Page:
Address to Annual Meeting of NZIER, 21 September 2022
Sir Peter Gluckman ONZ KNZM FISC FTWAS FMedSci FRS FRSNZ
Thank you for the opportunity to speak tonight. It is a pleasure as director of newly emergent think tank and research centre to continue to build a partnership with NZIER. Koi Tu: the Centre for Informed Futures is only three years old. We were intentionally set up to be non-partisan, transdisciplinary and systems-focused and to look at the longer-term dimensions of what we will confront as a society. A major asset for Koi Tu is its national and global network. In that regard, I am president of the International Sciecne Council, the global NGO based in Paris bringing the world’s academic academies and international scientific bodies together. Its major role is in the intercations between science, both natural and social, and the global community.
If Covid-19, climate change, and conflict have taught us nothing else, they have reminded us that economic development, environmental, social, and political health are intimately intertwined. Science, very broadly defined – including both the natural and social sciences – is key to understanding this nexus and to mapping our path ahead. And science-based innovation must be seen as far more than simply narrowly and directly focused on commercialisable products. Rather it must also consider many broader aspects of innovation, from how we manage the environment to how social services are applied and policies are set. Technological developments both empower such change and make the need so compelling.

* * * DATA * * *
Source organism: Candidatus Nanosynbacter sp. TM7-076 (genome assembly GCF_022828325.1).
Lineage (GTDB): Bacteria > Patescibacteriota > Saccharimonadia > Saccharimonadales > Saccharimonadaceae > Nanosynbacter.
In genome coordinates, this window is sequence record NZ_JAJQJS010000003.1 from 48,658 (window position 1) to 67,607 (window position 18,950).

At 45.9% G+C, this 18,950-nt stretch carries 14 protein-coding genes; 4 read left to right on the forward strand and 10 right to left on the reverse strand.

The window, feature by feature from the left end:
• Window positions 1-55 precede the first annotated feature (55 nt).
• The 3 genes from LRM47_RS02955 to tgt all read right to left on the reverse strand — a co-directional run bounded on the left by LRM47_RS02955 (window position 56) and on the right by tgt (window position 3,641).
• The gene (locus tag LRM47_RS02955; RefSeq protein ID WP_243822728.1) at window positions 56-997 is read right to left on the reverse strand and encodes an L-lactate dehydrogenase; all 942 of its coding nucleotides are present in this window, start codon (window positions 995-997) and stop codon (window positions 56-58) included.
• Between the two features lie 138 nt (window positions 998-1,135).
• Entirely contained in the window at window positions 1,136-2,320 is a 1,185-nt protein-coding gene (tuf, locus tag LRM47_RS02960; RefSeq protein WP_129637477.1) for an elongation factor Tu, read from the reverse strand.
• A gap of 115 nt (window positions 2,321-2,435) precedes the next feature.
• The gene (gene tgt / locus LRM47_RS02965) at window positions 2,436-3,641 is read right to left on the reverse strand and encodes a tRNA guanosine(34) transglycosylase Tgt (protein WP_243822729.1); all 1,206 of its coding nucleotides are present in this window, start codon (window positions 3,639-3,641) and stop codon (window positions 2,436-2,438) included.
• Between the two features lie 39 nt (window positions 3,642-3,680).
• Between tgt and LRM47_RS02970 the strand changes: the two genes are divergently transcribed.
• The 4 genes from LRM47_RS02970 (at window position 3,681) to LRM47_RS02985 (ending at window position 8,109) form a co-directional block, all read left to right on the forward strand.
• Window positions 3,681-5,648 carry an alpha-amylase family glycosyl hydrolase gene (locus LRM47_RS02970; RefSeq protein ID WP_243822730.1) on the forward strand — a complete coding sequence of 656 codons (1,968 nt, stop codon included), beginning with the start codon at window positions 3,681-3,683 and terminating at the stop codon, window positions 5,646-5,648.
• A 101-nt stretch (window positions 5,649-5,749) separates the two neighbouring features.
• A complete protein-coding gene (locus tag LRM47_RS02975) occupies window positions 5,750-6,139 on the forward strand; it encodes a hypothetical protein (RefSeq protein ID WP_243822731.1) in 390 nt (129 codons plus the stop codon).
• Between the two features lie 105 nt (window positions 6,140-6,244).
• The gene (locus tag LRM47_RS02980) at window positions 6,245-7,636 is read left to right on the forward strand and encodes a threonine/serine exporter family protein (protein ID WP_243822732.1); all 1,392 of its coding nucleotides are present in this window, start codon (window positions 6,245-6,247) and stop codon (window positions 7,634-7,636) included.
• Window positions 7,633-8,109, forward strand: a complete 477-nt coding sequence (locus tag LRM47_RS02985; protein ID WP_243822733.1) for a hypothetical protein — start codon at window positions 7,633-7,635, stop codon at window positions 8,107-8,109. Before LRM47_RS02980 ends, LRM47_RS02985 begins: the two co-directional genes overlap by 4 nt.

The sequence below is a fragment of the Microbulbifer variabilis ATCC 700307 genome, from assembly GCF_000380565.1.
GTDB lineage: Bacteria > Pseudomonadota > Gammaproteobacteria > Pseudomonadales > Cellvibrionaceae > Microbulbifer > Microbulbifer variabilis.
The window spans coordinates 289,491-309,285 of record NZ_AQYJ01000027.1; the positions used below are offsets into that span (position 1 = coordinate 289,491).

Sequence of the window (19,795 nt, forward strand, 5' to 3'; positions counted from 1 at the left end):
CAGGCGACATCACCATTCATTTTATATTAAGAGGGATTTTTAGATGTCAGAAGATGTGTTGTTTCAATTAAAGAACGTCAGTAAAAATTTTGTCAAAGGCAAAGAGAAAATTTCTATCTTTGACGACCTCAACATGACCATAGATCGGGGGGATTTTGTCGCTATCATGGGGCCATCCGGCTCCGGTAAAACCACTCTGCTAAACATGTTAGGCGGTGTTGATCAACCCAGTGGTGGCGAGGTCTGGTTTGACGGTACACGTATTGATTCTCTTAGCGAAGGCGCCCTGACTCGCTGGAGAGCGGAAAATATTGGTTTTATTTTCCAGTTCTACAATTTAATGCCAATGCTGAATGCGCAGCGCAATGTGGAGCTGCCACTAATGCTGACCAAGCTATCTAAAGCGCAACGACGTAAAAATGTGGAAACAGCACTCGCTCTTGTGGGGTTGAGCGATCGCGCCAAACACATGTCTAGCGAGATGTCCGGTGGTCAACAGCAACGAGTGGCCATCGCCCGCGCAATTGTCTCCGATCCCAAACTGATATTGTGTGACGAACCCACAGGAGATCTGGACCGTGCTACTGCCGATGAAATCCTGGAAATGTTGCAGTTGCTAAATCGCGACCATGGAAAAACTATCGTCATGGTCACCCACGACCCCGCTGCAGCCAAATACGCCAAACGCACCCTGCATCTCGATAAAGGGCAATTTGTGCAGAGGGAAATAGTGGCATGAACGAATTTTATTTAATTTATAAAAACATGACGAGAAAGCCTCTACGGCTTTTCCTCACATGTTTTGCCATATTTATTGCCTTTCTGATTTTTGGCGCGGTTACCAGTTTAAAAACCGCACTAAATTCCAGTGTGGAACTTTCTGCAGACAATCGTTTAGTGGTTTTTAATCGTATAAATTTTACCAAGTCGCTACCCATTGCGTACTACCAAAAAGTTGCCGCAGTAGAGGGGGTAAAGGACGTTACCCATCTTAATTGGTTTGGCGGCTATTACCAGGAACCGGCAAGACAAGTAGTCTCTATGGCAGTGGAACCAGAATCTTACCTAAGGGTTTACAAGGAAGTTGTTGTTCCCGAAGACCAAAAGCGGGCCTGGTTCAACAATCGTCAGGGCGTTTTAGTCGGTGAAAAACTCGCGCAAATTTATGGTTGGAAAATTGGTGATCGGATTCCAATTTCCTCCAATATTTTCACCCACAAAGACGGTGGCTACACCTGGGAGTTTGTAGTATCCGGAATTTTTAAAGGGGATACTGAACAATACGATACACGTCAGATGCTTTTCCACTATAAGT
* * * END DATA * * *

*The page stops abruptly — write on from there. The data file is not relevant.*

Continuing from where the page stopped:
Yet societies, including Aotearoa New Zealand, have an ambivalent and sometimes contradictory relationship with science. Generally, most of us respect it, like it when we need it, and therefore mostly trust it. But that still leaves much room for debate, confusion, and contest. And science can sometimes be rather inconvenient when it challenges predetermined views or challenges interests.
Covid-19 and the development of the first-generation vaccines has shown the enormous potential that can come from effective scientific cooperation that spans the public and private sector and geopolitical boundaries. But there are caveats: first, the pandemic is far from over in its consequences. Second, it adds to an already very stressed system arising from economic, environmental and climate changes and, sadly now, international conflict: all creating existential risks for citizens and our planet.
And Covid-19 surfaced many other issues. The formal multilateral system was slow to respond and the use of evidence in policymaking was very patchy across countries. Preceding risk assessments had been generally ignored and the plurality of required inputs was often not obvious. Disinformation, the overt politicisation of science and the variable quality of science communication all affected the responses by governments. Most worrisomely, we saw how distrust in science became a partisan badge.